Is this love? (by Sue Moorcroft)

Sometimes it's shocking how time races by. I would have said that it was perhaps three years ago when I first read - and loved - a novel by Sue Moorcroft. Checking this blog, however, I see that it's nearly SEVEN years since I enjoyed 'Uphill all the way', courtesy of The Bookbag.

Unfortunately, none of the author's subsequent books have moved me to quite that extent. The Transita publishing company, which specialised in fiction for the middle aged, apparently went out of business and Sue Moorcoft started writing for Choc Lit instead, a publisher who apparently aims for a younger audience. However, she is is not a typical ‘chick lit’ writer. Certainly there’s a romantic element to 'Is This Love?', but there’s a great deal more besides.

Tamara is in a comfortable relationship with Max, her childhood sweetheart. She has a place of her own, but spends a great deal of time with her family, including a sister who has never grown up. Lyddie was was hit by a car in her teens, and seriously brain damaged. Now in her thirties, she is like a somewhat hyperactive nine-year-old, passionate about animals, and with no real sense of responsibility. Tamara has built up a small business teaching yoga in the community.

Then her boyfriend, who has been offered a job elsewhere, wants her to move away from the village with him. At the same time Jed, who was Lyddie’s boyfriend before her accident, appears on their doorstep with a shocking revelation, which Tamara’s mother can’t deal with…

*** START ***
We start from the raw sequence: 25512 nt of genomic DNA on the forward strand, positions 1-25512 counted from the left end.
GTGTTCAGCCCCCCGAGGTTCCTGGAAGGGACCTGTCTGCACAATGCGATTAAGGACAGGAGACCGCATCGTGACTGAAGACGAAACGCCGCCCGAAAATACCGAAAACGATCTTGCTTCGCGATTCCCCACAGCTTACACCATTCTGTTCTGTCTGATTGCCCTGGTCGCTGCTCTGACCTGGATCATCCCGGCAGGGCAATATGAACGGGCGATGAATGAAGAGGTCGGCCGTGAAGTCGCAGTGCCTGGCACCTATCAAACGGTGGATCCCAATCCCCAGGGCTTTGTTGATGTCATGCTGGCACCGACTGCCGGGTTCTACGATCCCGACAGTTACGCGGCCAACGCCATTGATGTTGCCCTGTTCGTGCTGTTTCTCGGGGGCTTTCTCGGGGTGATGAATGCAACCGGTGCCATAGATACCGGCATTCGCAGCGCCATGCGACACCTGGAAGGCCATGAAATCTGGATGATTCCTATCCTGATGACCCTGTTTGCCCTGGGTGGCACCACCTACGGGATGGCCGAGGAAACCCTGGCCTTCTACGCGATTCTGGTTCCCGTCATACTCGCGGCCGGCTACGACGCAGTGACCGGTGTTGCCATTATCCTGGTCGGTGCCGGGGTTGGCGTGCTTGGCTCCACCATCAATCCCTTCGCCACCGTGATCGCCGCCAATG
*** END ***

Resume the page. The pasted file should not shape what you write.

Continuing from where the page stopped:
There’s another plotline involving a wealthy young woman with a leg injury who employs Tamara as a private yoga instructor... and gradually things become tense, as I realised that I had no idea who to trust.

Choc Lit heroes are supposed to be as irresistible as chocolate, and that was certainly the case in this book. It was an ideal book for dipping into at bedtime, at least until it became difficult to put down due to the tension!

My only gripe with the book is one I make regularly, that of far too detailed intimate scenes. Admittedly only a couple, but they didn't fit with the otherwise excellent writing in the book, and felt entirely unnecessary. I seem to be a lone voice in this objection, but it does make it very difficult to recommend it wholeheartedly.

Still, other than that, I thought this a very enjoyable light read that was thought-provoking, and also quite memorable. If you like women's fiction, and can deal with (or skip over) bedroom scenes, then I would recommend it highly.

Note that although my links are for the paperback version of this book, it is also available inexpensively for the Kindle, as are most of Sue Moorcroft's other novels.

You can also read my slightly longer review of 'Is This Love'? at the Bookbag site.

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